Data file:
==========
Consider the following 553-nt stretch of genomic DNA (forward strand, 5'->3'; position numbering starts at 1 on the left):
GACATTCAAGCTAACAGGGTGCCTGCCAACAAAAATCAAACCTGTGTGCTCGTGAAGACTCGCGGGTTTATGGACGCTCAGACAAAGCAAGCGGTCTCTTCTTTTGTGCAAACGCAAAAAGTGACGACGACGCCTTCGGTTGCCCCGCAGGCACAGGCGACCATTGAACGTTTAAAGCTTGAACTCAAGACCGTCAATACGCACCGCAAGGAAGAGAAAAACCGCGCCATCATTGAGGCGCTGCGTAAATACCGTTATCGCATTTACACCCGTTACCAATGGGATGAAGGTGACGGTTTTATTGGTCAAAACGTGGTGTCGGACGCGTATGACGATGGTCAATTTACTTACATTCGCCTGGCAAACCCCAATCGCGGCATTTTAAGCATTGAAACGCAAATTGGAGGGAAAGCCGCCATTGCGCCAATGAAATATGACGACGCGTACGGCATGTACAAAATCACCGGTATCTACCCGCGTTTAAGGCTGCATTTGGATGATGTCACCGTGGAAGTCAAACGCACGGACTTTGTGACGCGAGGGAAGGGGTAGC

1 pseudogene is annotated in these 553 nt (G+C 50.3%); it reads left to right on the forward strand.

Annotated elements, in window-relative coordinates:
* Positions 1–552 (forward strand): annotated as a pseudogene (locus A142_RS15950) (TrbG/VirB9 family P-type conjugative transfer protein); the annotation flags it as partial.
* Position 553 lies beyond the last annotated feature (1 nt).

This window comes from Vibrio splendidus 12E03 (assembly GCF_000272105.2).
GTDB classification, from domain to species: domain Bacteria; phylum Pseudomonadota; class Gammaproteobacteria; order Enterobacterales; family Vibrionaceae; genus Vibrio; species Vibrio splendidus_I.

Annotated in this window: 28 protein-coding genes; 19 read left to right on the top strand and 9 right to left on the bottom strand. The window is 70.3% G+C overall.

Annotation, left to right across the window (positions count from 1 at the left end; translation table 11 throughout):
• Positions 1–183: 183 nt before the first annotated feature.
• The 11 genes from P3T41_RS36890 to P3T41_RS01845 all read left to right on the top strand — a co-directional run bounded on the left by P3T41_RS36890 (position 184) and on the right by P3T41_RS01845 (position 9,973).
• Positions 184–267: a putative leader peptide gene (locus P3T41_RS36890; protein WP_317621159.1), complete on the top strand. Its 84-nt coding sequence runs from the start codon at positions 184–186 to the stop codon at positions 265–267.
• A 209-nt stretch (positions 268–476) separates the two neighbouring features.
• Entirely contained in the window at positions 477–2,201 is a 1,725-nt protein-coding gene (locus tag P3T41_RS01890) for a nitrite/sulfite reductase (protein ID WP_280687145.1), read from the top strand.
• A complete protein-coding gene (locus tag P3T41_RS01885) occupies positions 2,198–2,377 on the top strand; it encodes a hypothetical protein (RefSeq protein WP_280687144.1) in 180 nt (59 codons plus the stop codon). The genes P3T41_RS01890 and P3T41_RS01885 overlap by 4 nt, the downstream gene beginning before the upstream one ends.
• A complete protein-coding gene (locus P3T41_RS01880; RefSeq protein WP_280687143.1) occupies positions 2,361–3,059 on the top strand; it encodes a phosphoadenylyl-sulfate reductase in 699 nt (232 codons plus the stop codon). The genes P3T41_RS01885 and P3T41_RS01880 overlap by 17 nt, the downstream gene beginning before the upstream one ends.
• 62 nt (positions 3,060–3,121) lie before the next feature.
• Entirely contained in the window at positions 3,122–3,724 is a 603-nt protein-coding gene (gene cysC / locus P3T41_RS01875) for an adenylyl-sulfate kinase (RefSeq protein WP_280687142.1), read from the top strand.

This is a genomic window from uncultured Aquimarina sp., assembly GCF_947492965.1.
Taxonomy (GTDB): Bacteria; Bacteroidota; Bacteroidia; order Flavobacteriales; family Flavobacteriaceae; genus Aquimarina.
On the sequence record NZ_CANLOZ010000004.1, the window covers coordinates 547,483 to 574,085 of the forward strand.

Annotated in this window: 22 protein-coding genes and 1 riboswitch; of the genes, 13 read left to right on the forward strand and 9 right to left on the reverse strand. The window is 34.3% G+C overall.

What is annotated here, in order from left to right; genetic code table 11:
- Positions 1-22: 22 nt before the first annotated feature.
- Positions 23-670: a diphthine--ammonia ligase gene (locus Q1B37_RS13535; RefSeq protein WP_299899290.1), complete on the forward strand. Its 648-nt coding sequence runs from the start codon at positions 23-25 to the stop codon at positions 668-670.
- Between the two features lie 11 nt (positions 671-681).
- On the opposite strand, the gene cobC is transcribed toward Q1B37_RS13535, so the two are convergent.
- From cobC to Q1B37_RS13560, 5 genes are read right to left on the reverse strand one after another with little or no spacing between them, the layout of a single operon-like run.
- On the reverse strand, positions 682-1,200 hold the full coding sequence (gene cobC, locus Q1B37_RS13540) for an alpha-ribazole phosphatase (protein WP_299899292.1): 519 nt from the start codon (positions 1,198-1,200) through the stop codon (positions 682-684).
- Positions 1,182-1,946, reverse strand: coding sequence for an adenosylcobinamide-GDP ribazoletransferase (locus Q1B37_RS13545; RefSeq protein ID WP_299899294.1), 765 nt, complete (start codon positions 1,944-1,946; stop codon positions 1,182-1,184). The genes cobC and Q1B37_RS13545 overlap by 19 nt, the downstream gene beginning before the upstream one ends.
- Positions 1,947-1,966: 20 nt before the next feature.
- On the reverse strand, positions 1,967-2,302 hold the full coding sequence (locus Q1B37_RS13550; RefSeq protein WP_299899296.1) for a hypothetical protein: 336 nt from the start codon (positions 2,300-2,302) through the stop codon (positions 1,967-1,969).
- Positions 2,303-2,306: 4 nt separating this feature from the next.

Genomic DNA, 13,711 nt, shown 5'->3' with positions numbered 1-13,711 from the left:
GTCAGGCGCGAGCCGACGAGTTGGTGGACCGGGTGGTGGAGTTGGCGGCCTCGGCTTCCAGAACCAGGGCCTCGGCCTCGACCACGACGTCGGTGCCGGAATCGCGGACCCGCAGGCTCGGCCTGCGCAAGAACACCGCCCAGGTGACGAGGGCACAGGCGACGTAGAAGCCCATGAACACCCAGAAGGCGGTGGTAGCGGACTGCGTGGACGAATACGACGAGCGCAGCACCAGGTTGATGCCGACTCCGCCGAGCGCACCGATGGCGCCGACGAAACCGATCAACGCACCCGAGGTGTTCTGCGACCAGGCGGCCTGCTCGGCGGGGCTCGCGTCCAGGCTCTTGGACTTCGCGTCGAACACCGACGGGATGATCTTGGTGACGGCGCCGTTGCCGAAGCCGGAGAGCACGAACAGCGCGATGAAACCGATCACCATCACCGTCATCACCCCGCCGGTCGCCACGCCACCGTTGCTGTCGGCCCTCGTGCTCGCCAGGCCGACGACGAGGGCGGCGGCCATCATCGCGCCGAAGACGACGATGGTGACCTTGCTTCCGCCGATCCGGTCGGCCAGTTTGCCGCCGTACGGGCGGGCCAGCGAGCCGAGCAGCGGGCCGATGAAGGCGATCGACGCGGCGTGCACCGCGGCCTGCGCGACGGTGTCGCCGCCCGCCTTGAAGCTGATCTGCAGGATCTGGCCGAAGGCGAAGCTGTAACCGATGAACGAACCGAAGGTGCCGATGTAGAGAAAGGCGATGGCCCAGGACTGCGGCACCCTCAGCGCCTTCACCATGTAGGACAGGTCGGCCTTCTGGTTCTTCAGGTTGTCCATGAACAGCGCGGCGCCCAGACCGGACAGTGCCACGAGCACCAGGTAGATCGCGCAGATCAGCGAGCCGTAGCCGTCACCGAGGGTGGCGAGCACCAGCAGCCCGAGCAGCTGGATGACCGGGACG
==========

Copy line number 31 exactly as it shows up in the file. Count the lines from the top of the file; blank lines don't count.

- Positions 1,182-1,946, reverse strand: coding sequence for an adenosylcobinamide-GDP ribazoletransferase (locus Q1B37_RS13545; RefSeq protein ID WP_299899294.1), 765 nt, complete (start codon positions 1,944-1,946; stop codon positions 1,182-1,184). The genes cobC and Q1B37_RS13545 overlap by 19 nt, the downstream gene beginning before the upstream one ends.